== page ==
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Is There a Link Between White Racism and Blacks’ Higher Rate of Fatal Heart Disease?

A new national study finds a disturbing correlation.

By Tom Jacobs


A sign in Jackson, Mississippi, dated 1961. (Photo: William Lovelace/Express/Hulton Archive/Getty Images)

It has long been established that being black in America is hazardous to your health. For one thing, African Americans are at higher risk of heart disease — the nation’s No. 1 killer — than their white neighbors.

Is racism partly to blame? A new study provides evidence that points in that direction.

It finds that, while there is a nationwide racial gap in the rate of circulatory disease, it is more pronounced in counties where white residents are more overtly racist.

“To our knowledge, this is the first research to show that racial bias from a dominant group — whites — predicts negative health outcomes more strongly” for a minority group than the dominant group, writes a research team led by psychologist Jordan Leitner of the University of California–Berkeley.

“These results support previous findings that blacks’ subjective perceptions of racism are linked to their own health.”

The researchers compared county-level death rates from circulatory diseases, compiled by the Centers for Disease Control, to data on racial bias compiled on the Project Implicit website.

“The black-white disparity in access to affordable health care was more pronounced in counties where whites harbored more explicit racial bias.”

The site features tests people can take to measure their unconscious levels of bias. It also asks visitors to rate their feelings about both white and black Americans on a scale of zero (very cold) to 10 (very warm).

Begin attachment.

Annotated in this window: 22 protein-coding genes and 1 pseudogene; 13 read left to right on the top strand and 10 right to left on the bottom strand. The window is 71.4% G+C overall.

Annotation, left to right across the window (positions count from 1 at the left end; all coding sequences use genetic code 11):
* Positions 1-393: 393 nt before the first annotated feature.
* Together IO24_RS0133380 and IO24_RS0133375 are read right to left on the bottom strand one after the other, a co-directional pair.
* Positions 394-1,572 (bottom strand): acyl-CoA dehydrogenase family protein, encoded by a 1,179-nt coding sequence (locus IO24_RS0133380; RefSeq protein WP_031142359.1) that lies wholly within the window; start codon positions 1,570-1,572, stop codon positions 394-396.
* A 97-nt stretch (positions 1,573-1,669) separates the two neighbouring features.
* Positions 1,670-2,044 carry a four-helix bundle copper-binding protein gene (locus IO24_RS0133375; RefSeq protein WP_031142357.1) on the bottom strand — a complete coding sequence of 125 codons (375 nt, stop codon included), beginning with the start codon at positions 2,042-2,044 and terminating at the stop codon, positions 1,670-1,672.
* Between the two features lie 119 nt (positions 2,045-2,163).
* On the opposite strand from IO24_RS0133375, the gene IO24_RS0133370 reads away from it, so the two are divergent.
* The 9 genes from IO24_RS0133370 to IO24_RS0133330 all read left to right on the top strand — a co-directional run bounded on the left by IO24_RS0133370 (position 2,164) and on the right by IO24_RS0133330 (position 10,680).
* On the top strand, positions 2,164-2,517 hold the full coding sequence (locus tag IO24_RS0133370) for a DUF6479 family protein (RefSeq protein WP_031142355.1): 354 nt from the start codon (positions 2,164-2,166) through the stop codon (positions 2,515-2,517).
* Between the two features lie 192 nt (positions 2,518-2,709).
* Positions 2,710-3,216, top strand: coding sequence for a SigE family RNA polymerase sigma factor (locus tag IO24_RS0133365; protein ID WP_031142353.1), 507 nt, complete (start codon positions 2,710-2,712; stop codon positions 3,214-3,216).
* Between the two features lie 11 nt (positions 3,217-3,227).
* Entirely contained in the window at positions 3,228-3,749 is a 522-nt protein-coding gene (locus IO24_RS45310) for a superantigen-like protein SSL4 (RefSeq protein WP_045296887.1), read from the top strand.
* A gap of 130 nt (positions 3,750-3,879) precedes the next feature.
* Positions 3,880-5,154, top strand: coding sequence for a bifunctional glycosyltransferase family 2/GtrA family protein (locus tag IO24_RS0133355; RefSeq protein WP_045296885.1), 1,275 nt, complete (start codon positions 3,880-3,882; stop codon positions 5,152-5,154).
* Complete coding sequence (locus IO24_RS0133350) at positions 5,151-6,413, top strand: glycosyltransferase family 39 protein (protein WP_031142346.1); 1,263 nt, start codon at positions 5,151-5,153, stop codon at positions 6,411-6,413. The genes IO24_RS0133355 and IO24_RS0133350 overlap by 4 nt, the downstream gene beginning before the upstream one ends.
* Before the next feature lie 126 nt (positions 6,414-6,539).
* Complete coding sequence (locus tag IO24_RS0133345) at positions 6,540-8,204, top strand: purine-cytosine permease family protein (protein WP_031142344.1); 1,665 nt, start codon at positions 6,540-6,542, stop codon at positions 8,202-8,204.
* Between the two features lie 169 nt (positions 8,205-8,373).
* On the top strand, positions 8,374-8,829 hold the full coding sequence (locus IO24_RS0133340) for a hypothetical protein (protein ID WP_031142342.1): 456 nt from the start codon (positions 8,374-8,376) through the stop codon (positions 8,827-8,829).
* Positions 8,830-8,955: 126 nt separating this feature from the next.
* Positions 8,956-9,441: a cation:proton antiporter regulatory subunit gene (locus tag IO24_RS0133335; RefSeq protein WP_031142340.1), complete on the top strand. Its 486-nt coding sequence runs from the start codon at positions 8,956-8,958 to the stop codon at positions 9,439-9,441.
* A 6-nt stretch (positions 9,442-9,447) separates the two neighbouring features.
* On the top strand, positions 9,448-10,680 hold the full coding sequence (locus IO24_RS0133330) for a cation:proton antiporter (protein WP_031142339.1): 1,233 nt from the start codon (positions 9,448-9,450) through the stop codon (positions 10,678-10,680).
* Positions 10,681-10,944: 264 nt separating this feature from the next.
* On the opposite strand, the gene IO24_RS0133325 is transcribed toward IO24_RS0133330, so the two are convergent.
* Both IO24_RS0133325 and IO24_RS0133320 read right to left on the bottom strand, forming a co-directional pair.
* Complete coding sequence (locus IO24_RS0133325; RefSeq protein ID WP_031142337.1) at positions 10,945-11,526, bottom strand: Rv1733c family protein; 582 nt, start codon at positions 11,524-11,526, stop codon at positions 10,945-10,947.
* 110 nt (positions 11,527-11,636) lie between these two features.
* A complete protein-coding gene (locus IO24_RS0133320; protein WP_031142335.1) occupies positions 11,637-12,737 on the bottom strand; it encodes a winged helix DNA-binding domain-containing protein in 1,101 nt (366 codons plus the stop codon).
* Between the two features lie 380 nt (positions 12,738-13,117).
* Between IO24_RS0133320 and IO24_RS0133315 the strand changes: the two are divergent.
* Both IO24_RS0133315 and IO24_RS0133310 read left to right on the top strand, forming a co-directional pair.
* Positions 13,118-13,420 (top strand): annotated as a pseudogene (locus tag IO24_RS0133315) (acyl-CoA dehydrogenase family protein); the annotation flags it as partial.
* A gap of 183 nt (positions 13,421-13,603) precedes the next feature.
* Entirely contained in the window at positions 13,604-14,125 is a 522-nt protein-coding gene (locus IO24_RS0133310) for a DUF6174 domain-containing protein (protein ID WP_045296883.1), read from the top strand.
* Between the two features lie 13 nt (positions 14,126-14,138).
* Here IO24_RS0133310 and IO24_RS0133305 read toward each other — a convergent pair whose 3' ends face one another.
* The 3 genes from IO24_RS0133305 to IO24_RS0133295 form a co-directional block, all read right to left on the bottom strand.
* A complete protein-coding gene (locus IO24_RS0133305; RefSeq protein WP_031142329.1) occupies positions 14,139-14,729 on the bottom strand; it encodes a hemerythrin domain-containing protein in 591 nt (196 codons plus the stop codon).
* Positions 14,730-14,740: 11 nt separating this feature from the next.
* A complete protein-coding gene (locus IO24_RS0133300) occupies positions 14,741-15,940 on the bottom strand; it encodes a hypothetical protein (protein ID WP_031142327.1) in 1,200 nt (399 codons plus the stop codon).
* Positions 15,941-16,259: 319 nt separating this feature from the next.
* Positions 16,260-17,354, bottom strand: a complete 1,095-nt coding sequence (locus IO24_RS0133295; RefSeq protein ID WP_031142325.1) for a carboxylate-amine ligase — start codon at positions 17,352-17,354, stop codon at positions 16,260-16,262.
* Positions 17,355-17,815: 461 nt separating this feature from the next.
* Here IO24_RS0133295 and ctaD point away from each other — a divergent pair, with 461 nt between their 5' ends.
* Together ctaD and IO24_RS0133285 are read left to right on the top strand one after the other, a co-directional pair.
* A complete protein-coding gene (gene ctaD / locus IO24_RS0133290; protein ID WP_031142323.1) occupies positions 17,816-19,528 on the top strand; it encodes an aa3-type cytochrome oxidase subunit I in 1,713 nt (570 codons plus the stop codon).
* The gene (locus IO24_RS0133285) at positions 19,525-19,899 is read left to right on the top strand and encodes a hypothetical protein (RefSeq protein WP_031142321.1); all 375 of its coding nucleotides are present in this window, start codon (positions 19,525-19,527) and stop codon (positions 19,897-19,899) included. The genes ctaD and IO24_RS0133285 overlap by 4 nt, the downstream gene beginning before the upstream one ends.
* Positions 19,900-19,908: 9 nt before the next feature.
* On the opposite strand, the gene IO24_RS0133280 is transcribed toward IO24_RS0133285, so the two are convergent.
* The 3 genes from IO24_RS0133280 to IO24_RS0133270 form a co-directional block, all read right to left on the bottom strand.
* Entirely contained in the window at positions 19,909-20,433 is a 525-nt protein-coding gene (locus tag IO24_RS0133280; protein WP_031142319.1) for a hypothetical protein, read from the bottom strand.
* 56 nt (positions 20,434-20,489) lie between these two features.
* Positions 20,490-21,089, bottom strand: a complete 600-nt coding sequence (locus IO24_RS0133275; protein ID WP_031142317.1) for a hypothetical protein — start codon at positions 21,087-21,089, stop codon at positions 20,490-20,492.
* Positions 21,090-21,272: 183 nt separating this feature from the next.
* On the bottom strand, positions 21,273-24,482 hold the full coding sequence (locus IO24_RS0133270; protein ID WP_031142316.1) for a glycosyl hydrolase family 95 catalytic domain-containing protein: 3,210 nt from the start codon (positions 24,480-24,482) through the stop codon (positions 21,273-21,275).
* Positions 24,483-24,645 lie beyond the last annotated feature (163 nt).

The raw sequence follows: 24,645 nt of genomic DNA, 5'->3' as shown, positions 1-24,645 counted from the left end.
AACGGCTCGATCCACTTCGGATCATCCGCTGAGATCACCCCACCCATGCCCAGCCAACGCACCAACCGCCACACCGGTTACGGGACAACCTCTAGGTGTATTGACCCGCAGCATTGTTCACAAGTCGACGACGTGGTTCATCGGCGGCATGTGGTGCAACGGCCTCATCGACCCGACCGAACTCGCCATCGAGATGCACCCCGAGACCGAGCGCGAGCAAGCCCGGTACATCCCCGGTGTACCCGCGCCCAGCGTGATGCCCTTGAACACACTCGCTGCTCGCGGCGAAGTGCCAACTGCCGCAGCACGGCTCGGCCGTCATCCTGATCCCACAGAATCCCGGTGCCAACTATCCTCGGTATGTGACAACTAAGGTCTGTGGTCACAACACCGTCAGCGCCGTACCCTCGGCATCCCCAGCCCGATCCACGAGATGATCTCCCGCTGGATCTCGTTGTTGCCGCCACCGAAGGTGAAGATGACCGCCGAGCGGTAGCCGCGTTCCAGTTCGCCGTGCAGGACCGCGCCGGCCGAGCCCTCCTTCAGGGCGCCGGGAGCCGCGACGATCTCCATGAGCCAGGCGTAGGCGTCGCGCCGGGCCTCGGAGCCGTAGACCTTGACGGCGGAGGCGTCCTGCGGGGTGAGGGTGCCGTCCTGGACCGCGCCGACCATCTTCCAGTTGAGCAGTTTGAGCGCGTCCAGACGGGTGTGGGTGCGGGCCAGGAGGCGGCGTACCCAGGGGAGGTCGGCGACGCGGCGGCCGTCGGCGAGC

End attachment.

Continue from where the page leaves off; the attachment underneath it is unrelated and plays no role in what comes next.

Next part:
Since people visit the site voluntarily, the test-takers are not necessarily representative of their county as a whole. That said, the number of visitors between 2003 and 2013 was quite large: The researchers analyzed nearly 1.4 million responses of white Americans living in 1,836 counties.

They then controlled for a variety of factors that could influence heart disease rates, including age, education, and income. Even after taking all of these into account, a clear pattern emerged.

In counties where whites expressed higher levels of explicit anti-black bias, the rate of circulatory-disease-related deaths was higher overall. But the gap between black and white death rates was also above the national average.

While the results do not suggest cause and effect, they “support the notion of a direct relationship between whites’ racial bias and black-white health disparities,” the researchers write in the journal Psychological Science.

Leitner and his colleagues point to a number of “causal pathways” that could account for these results, including “structural (discrimination in health care), interpersonal (hostile interactions), emotional (stress), and behavioral (maladaptive coping),” such as overeating or excessive drinking to numb the pain of rejection.

Any or all of these could “catalyze biological systems that increase disease risk,” they note.

Indeed, in a second study, they found “the black-white disparity in access to affordable health care was more pronounced in counties where whites harbored more explicit racial bias.” In places where African Americans find it harder to see a doctor, health problems can go untreated until it is too late.

Also worth noting: The finding that whites, too, suffer higher-than-average levels of heart-disease-related deaths in counties that are relatively rife with racism. “One explanation,” the researchers write, “is that highly biased communities have decreased social capital (that is, trust and bonding between community members), which in turn predicts negative health outcomes.”

So racism may be a health hazard — both for its victims, and for racists themselves.